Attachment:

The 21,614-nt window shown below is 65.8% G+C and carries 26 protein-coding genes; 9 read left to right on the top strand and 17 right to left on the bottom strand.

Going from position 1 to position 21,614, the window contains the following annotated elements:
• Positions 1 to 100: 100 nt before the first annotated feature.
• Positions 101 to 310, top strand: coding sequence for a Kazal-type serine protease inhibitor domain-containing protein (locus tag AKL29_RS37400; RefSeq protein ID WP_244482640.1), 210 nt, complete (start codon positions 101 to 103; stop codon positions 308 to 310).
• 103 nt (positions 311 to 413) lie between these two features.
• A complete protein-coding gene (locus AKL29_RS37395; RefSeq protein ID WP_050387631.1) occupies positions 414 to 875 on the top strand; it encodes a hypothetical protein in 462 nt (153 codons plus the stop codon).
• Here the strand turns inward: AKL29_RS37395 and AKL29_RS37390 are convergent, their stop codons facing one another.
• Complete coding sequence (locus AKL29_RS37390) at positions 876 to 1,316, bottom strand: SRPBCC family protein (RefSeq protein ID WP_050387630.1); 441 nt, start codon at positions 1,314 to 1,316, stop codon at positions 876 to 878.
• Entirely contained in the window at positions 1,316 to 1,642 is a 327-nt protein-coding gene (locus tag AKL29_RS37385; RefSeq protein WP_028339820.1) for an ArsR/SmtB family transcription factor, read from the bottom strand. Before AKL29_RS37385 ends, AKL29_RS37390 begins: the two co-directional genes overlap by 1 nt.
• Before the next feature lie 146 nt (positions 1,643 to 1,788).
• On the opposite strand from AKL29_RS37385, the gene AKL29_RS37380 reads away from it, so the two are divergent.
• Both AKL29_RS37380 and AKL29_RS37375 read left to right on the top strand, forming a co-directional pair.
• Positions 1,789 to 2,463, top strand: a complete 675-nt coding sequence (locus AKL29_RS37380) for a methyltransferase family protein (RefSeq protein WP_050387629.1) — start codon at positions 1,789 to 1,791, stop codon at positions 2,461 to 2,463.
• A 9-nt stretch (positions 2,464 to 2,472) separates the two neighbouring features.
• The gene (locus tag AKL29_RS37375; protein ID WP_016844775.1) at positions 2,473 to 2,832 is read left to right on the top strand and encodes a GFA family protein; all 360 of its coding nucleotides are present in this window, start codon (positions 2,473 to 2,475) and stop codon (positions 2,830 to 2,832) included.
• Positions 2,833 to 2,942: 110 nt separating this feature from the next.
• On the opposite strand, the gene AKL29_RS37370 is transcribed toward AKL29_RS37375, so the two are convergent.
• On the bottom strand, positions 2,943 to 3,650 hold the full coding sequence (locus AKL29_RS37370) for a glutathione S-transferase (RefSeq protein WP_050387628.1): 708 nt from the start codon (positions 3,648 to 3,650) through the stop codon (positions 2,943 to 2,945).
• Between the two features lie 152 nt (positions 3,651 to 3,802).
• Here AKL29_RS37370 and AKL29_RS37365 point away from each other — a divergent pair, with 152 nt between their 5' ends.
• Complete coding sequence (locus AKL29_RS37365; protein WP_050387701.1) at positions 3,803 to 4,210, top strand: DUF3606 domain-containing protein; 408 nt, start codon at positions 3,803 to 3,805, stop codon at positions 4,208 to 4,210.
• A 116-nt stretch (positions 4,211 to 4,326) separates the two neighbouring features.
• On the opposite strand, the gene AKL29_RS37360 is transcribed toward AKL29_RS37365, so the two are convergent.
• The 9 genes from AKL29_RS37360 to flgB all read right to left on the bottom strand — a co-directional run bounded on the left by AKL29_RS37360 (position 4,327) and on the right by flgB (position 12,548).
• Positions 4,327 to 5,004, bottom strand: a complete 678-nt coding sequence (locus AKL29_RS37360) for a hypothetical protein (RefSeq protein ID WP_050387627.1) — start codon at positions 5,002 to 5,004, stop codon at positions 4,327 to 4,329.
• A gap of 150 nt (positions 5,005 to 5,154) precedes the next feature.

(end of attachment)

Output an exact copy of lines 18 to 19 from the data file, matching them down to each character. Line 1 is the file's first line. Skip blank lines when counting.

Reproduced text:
• On the bottom strand, positions 2,943 to 3,650 hold the full coding sequence (locus AKL29_RS37370) for a glutathione S-transferase (RefSeq protein WP_050387628.1): 708 nt from the start codon (positions 3,648 to 3,650) through the stop codon (positions 2,943 to 2,945).
• Between the two features lie 152 nt (positions 3,651 to 3,802).